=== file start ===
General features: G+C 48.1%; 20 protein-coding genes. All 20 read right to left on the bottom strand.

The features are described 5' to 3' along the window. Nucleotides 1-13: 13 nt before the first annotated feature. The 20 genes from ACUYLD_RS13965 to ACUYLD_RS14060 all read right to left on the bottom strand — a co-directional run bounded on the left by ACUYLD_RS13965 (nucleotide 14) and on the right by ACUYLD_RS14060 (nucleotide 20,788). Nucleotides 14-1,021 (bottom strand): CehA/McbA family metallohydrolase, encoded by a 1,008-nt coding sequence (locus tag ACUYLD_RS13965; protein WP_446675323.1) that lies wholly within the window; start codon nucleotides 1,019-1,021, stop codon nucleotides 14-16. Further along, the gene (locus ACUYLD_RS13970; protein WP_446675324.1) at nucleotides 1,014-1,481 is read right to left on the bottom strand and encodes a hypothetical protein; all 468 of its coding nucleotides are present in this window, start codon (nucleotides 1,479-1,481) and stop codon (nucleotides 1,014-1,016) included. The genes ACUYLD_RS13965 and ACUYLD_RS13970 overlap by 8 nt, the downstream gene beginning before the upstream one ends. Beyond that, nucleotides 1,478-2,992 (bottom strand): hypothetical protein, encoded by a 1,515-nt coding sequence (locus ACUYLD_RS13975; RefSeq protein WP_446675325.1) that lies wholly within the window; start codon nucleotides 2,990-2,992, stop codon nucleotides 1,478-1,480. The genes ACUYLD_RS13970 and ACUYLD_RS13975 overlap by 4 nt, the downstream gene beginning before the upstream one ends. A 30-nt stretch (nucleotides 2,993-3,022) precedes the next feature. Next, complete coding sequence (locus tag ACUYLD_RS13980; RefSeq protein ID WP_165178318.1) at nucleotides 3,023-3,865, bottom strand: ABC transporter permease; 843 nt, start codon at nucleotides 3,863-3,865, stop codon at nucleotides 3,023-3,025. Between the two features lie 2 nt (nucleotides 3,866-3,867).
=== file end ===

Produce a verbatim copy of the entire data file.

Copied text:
General features: G+C 48.1%; 20 protein-coding genes. All 20 read right to left on the bottom strand.

The features are described 5' to 3' along the window. Nucleotides 1-13: 13 nt before the first annotated feature. The 20 genes from ACUYLD_RS13965 to ACUYLD_RS14060 all read right to left on the bottom strand — a co-directional run bounded on the left by ACUYLD_RS13965 (nucleotide 14) and on the right by ACUYLD_RS14060 (nucleotide 20,788). Nucleotides 14-1,021 (bottom strand): CehA/McbA family metallohydrolase, encoded by a 1,008-nt coding sequence (locus tag ACUYLD_RS13965; protein WP_446675323.1) that lies wholly within the window; start codon nucleotides 1,019-1,021, stop codon nucleotides 14-16. Further along, the gene (locus ACUYLD_RS13970; protein WP_446675324.1) at nucleotides 1,014-1,481 is read right to left on the bottom strand and encodes a hypothetical protein; all 468 of its coding nucleotides are present in this window, start codon (nucleotides 1,479-1,481) and stop codon (nucleotides 1,014-1,016) included. The genes ACUYLD_RS13965 and ACUYLD_RS13970 overlap by 8 nt, the downstream gene beginning before the upstream one ends. Beyond that, nucleotides 1,478-2,992 (bottom strand): hypothetical protein, encoded by a 1,515-nt coding sequence (locus ACUYLD_RS13975; RefSeq protein WP_446675325.1) that lies wholly within the window; start codon nucleotides 2,990-2,992, stop codon nucleotides 1,478-1,480. The genes ACUYLD_RS13970 and ACUYLD_RS13975 overlap by 4 nt, the downstream gene beginning before the upstream one ends. A 30-nt stretch (nucleotides 2,993-3,022) precedes the next feature. Next, complete coding sequence (locus tag ACUYLD_RS13980; RefSeq protein ID WP_165178318.1) at nucleotides 3,023-3,865, bottom strand: ABC transporter permease; 843 nt, start codon at nucleotides 3,863-3,865, stop codon at nucleotides 3,023-3,025. Between the two features lie 2 nt (nucleotides 3,866-3,867).